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Bugger’s Muddle

The Syria crisis has degenerated into
what my late father would have called a bugger’s muddle.

To recapitulate, Prime Minister David
Cameron, having in righteous anger called on the western powers to launch a joint
missile attack on Bashar el Assad as punishment for (allegedly) using chemical
weapons, failed to carry the British parliament.  President Barack Obama, having with equally
steely resolve signalled an imminent 
attack, with or without Britain, though evidently spurred on by the now
impotent Cameron, postponed it in order to secure the support of Congress, before
realising belatedly – or perhaps calculating cleverly, if you are into
conspiracy theories – that the chances of getting approval from either the
Senate or the House of Representatives lay in that bleak range of prospects demarcated
by slim and none. 

Even then, his Secretary of State
John Kerry continued to fly in and out of European capitals trying to whip up moral
support for a sudden strike – but only, he took pains to point out, a
teeny-weeny strike, from which the civilian death toll would hardly be noticed,
given the greater slaughter in that country.  

Obama’s sudden enthusiasm for
observing parliamentary protocol derived not from some sudden revelation on the
metaphorical road to Damascus,
but from the curious intervention by Vladimir Putin, Assad’s most reliable
supporter, who claimed that he – and he alone in the pantheon of world
statesmen – might be able to persuade his protégé to give up his chemical
weapons.  How long this process would
take, from negotiation through to execution, and what form the implementation
would take, were not matters worth worrying about at this early stage. 

Meanwhile, explaining (stumblingly)
his reversal on network television, Obama quoted from a letter he had received
from a veteran. “This nation is sick and tired of war,” Obama read, as if this
view represented the real Damascene conversion. 
Obviously he had not been paying much attention to the opinion polls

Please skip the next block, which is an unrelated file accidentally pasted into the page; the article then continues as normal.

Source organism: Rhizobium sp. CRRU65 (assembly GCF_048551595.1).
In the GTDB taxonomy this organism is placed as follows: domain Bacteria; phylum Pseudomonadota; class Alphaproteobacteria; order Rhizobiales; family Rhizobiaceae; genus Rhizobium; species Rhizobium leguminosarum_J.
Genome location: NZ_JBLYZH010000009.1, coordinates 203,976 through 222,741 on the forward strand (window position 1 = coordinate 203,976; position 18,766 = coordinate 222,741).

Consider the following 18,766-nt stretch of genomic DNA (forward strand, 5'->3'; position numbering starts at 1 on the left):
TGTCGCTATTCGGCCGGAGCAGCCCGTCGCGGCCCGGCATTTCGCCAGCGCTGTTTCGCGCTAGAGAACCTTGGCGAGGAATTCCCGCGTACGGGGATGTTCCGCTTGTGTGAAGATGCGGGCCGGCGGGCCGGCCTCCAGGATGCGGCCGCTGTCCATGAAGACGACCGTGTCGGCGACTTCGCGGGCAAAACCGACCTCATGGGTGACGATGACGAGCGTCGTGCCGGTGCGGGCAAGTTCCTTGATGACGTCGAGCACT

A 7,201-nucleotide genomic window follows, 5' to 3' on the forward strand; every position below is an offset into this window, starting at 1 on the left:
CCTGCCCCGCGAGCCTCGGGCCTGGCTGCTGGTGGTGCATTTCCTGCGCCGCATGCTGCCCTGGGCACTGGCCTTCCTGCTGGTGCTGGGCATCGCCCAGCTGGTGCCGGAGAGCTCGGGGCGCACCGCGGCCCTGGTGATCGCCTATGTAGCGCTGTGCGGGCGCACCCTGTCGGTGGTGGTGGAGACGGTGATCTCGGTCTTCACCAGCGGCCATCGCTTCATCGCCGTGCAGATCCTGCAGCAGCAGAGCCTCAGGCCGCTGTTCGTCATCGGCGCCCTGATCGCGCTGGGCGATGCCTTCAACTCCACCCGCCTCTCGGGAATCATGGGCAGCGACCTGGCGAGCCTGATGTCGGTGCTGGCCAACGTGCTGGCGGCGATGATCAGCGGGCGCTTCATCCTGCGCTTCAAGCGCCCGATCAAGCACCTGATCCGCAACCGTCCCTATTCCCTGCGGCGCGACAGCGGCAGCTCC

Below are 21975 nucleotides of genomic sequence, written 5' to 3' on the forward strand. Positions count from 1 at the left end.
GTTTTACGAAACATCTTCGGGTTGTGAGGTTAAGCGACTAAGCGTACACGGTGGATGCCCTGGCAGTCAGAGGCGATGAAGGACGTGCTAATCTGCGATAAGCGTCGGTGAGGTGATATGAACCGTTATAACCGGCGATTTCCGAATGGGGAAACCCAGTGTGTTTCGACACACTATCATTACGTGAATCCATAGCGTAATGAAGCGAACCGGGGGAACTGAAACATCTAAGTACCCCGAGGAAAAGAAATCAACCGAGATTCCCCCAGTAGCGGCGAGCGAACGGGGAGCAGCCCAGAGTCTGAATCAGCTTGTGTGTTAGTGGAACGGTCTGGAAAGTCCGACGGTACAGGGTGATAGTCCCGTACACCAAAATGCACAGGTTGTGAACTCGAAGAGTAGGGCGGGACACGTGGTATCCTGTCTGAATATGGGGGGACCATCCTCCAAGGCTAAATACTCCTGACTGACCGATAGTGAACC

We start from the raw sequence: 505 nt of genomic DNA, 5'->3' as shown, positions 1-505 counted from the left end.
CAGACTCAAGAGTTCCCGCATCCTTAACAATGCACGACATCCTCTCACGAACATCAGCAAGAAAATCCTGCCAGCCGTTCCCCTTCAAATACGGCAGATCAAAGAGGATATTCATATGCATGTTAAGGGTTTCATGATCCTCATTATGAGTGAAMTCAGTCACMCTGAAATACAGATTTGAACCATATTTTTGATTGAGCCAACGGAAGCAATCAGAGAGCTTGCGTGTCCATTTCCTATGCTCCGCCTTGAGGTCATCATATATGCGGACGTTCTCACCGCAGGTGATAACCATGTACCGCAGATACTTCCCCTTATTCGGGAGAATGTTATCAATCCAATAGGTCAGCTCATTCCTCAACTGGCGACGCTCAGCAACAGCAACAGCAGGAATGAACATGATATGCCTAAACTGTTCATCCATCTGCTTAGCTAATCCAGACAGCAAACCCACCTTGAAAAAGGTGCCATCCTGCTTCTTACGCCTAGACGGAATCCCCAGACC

which in the United States,
as in Britain,
had been running unwaveringly and for some time, at more than two-to-one
against military intervention of any kind.

Where this leaves the Syria situation
is far from clear.  The only aspect that
is plain is the irony.  While the vote in
Congress is postponed to give Putin’s initiative – widely pooh-poohed by
Obama’s advisers – a chance to succeed, and the missile strike is placed on the
back-burner, as it were, Putin basks in the glory of offering himself as mankind’s
sole hope in bringing Assad to his senses – at least in the matter of chemical
weapons. 

Obama is now looking like the
kind of lame duck that needs life-support. 
As for Cameron, he will not be listened to in Washington for some time to come – though
that may not be the worst of his challenges with an election looming.

What all this proves yet again is
that, whenever the West is confronted by some new crisis in the Middle East, the only predictable element is that history
will be ignored.  The evidence lies in a
century or more of interventions by colonial powers, for sundry reasons, most
of them self-serving, and in a variety of locations, all of them almost
wilfully misunderstood.  The message from
history, needless to say, is that the region is a vast unforgiving desert of
quicksand that awaits unwary strangers, be they statesmen, diplomats or
military strategists.

Obama and Cameron had the correct
impulses in their outrage over the horrors being perpetrated in Syria,
but the wrong political instincts in their determined haste to vent their disgust
by military means, however limited in scope. That is not the view of bloviating
think-tank prognosticators, or of academic experts, or even of the gathering
masses of retrospective told-you-so merchants. 
It was, from the start, the plainly expressed sentiment of the American
and British people, who remembered the pointless slaughter in Iraq.  The toppling of Saddam, they recalled,
revealed not a scintilla of evidence of Saddam’s supposedly vast stockpile of
weapons of mass destruction, which formed the justification for the toppling,
and evidently has been of no lasting comfort to the citizens of Iraq.

If the despised Putin succeeds in
his mission, as limited as its objectives are, he will be hailed in many
quarters as a statesman of stature, a master of diplomacy, and a cool-headed man
of peace, who acted sensibly and decisively while Obama and Cameron, who could
only think about a violent solution and dithered even over that. 

If Putin should fail … well, this
writer has no more idea what will happen next or indeed what ought to happen
next.  Neither, apparently, do Mr. O and
Mr. C. 

Remember those clever political
cartoons of the nineteenth century, in which the British lion was always having
its tail tweaked by the Russian bear.   We
are back to the good old days, except that now it’s not the lion’s tail but the
American eagle’s feathers that are being pulled.

 

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